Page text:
'F' For Moral Failure, 'B' For Strong Economy p.16

By: Robert Neuwirth That's how newspaper editors and publishers rate the president,
and they expect Gore vs. Bush in 2000 White House race
Even before Monica Lewinsky's immunity deal and President Bill Clinton's televised admission of an ""inappropriate"" relationship with her, America's publishers and editors flunked the president in moral leadership.
In the E&P/TIPP newspaper poll, conducted from July 13-27, editors and publishers gave the president an 'F' for moral leadership.
""I don't know if there's anything below an F, but it's gotten as bad as it can get,"" said Ralph Langer, editor and executive vice president of the Dallas Morning News.
Nonetheless, only 37% of editors and 41% of publishers said that the president's moral leadership was a crucial issue. Still, some poll participants said moral leadership might grow in importance as the president's revelation sinks in.
""More people watched that speech than watched Buzz Aldrin's walk on the moon,"" said Byron Calame, deputy managing editor of the Wall Street Journal. ""Even if the economy is good, now that it's clear that he really lied, it raises attention to the moral issue.""
The poll also revealed that the vast majority of the nation's newspaper executives believe that the strength of the nation's economy has inoculated Clinton from public backlash. Nine out of 10 publishers and editors said public opinion on the economy was a major factor in Clinton's favorable ratings by citizens. Editors gave the president a 'B' for his handling of the economy ? his highest mark. Publishers gave him a 'B-minus' on the economy, also the highest grade they awarded.
""If the market had plunged 2,000 points and we were in the midst of a recession, I think you'd see an altogether different set of ratings,"" said Jack Whitaker, publisher of the Hannibal Courier-Post, an 8,800-circulation daily in Missouri.
By contrast, only 37% of newspaper execs said Clinton's favorable ratings stem from public reaction to independent counsel Kenneth Starr's investigation into the president's extramarital affairs. Just one-fourth of those polled said Clinton's continued popularity reflects support for his policy initiatives. And a mere 8% said the public has been mollified by the president's protestations of innocence, since partially retracted.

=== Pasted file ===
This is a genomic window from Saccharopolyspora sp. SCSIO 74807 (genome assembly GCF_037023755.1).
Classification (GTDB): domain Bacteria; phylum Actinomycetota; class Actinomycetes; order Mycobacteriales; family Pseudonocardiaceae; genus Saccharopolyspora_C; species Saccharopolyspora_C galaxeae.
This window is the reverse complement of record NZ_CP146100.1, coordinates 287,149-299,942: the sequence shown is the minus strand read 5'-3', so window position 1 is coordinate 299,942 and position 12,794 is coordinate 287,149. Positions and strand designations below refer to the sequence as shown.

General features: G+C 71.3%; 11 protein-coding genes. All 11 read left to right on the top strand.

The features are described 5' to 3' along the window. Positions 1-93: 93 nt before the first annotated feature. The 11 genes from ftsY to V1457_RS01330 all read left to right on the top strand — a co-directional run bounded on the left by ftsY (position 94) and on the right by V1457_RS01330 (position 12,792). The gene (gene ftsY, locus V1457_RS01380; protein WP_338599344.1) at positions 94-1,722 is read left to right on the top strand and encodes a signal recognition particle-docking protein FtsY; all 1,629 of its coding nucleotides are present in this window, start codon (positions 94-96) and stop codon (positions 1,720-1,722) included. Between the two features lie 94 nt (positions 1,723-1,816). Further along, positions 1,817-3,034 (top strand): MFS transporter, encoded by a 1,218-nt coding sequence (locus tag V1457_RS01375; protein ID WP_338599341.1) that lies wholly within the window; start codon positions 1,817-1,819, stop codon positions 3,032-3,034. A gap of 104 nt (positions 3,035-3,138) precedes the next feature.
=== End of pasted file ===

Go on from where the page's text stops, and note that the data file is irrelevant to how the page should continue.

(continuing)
In total, editors were more charitable toward Clinton than publishers. Averaging grades in 20 categories ? ranging from federal regulations to national security ? 121 editors surveyed gave him a 'C,' while 78 publishers rated him 'C-minus'.
""Businessmen have more problems with Clinton than the public at large,"" explained an editor who participated in the poll but asked not to be identified. Whitaker saw the difference in economic terms: ""Editors tend to be more idealistic and perhaps a little detached from the realities of the business world. They don't understand or want to accept the bottom line.""
The poll seemed to support the idea that editors are less focused on red ink. For instance, editors chose the economy, education and health care as the top three problems facing the country. But publishers prioritized the economy, budget deficit and government spending. Education was No. 9 for publishers. And health care, rated so highly by editors, was near the bottom of the publishers' pile.
In other results, 83% of those queried said they expect Vice President Al Gore to be the Democratic presidential nominee in the year 2000. And, in a surprising show of strength, 61% believe Texas Gov. George W. Bush will get the Republican nod. Bush far outscored such figures as Jack Kemp and Dan Quayle (7% each), Newt Gingrich (6%) and Steve Forbes (5%).
""That's amazing,"" said Whitaker. ""Perhaps this is a reflection of some polls that show that while everyone talks about the liberal press, in fact, newspapers ? publishers especially, but also editors ? are not as liberal as they're supposed to be.""
Langer, whose paper covers Bush extensively, cautioned against making any predictions. ""This far out, it's a sport, not a science,"" he said. ""At this point in the process in 1976, Jimmy Carter would not have been in the top five. And seven years ago, Bill Clinton wouldn't have gotten this much agreement.""
The E&P/TIPP poll, conducted by the Technometrica Institute of Policy and Politics of Emerson, N.J., reached 199 editors and publishers and has a margin of error of 7.5 percentage points.
Grading the president
Moral leadershipFF
Overall gradeCC-
(based on 20 categories)
Source: E&P/TIPP Poll

?(Editor & Publisher Web Site:http://www.mediainfo. com) [Caption]
?(copyright: Editor & Publisher August 22,1998) [Caption]


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